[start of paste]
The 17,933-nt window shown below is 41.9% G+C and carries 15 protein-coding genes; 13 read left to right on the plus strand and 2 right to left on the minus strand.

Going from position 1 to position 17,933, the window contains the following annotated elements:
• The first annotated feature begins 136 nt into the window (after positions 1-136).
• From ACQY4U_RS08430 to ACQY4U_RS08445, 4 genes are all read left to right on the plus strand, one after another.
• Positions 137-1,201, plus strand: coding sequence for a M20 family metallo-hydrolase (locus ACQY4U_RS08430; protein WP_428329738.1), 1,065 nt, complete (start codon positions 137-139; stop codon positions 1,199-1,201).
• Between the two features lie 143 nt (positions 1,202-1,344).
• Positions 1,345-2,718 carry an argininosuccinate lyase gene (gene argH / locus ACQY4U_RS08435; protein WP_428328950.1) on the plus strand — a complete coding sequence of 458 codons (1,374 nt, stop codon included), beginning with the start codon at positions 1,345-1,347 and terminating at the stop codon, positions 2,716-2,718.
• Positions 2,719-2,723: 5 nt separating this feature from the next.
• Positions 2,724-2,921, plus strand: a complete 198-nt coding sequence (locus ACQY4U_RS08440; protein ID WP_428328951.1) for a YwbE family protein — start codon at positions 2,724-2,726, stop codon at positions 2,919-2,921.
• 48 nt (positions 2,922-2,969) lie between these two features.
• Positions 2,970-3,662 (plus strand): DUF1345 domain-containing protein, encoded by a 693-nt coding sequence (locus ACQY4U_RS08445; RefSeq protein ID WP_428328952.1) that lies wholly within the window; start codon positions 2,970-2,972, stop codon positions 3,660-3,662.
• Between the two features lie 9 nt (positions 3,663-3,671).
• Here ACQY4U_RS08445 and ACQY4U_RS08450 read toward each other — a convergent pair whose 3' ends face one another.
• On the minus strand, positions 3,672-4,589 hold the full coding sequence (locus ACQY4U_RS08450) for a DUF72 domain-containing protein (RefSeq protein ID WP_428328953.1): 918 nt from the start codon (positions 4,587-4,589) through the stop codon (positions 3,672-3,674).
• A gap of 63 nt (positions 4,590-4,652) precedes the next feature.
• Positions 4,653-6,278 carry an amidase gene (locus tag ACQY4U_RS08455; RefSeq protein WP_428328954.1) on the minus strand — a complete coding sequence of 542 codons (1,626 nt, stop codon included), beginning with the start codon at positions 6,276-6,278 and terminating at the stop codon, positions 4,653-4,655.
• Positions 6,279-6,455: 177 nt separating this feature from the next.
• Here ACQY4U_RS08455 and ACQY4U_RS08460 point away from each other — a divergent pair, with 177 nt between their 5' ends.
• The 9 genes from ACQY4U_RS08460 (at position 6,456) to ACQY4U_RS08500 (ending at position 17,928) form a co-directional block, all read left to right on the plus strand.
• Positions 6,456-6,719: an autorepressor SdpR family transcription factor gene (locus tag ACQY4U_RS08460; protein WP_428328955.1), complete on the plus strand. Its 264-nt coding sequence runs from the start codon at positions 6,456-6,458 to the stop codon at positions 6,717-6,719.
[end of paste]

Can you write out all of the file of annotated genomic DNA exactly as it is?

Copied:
The 17,933-nt window shown below is 41.9% G+C and carries 15 protein-coding genes; 13 read left to right on the plus strand and 2 right to left on the minus strand.

Going from position 1 to position 17,933, the window contains the following annotated elements:
• The first annotated feature begins 136 nt into the window (after positions 1-136).
• From ACQY4U_RS08430 to ACQY4U_RS08445, 4 genes are all read left to right on the plus strand, one after another.
• Positions 137-1,201, plus strand: coding sequence for a M20 family metallo-hydrolase (locus ACQY4U_RS08430; protein WP_428329738.1), 1,065 nt, complete (start codon positions 137-139; stop codon positions 1,199-1,201).
• Between the two features lie 143 nt (positions 1,202-1,344).
• Positions 1,345-2,718 carry an argininosuccinate lyase gene (gene argH / locus ACQY4U_RS08435; protein WP_428328950.1) on the plus strand — a complete coding sequence of 458 codons (1,374 nt, stop codon included), beginning with the start codon at positions 1,345-1,347 and terminating at the stop codon, positions 2,716-2,718.
• Positions 2,719-2,723: 5 nt separating this feature from the next.
• Positions 2,724-2,921, plus strand: a complete 198-nt coding sequence (locus ACQY4U_RS08440; protein ID WP_428328951.1) for a YwbE family protein — start codon at positions 2,724-2,726, stop codon at positions 2,919-2,921.
• 48 nt (positions 2,922-2,969) lie between these two features.
• Positions 2,970-3,662 (plus strand): DUF1345 domain-containing protein, encoded by a 693-nt coding sequence (locus ACQY4U_RS08445; RefSeq protein ID WP_428328952.1) that lies wholly within the window; start codon positions 2,970-2,972, stop codon positions 3,660-3,662.
• Between the two features lie 9 nt (positions 3,663-3,671).
• Here ACQY4U_RS08445 and ACQY4U_RS08450 read toward each other — a convergent pair whose 3' ends face one another.
• On the minus strand, positions 3,672-4,589 hold the full coding sequence (locus ACQY4U_RS08450) for a DUF72 domain-containing protein (RefSeq protein ID WP_428328953.1): 918 nt from the start codon (positions 4,587-4,589) through the stop codon (positions 3,672-3,674).
• A gap of 63 nt (positions 4,590-4,652) precedes the next feature.
• Positions 4,653-6,278 carry an amidase gene (locus tag ACQY4U_RS08455; RefSeq protein WP_428328954.1) on the minus strand — a complete coding sequence of 542 codons (1,626 nt, stop codon included), beginning with the start codon at positions 6,276-6,278 and terminating at the stop codon, positions 4,653-4,655.
• Positions 6,279-6,455: 177 nt separating this feature from the next.
• Here ACQY4U_RS08455 and ACQY4U_RS08460 point away from each other — a divergent pair, with 177 nt between their 5' ends.
• The 9 genes from ACQY4U_RS08460 (at position 6,456) to ACQY4U_RS08500 (ending at position 17,928) form a co-directional block, all read left to right on the plus strand.
• Positions 6,456-6,719: an autorepressor SdpR family transcription factor gene (locus tag ACQY4U_RS08460; protein WP_428328955.1), complete on the plus strand. Its 264-nt coding sequence runs from the start codon at positions 6,456-6,458 to the stop codon at positions 6,717-6,719.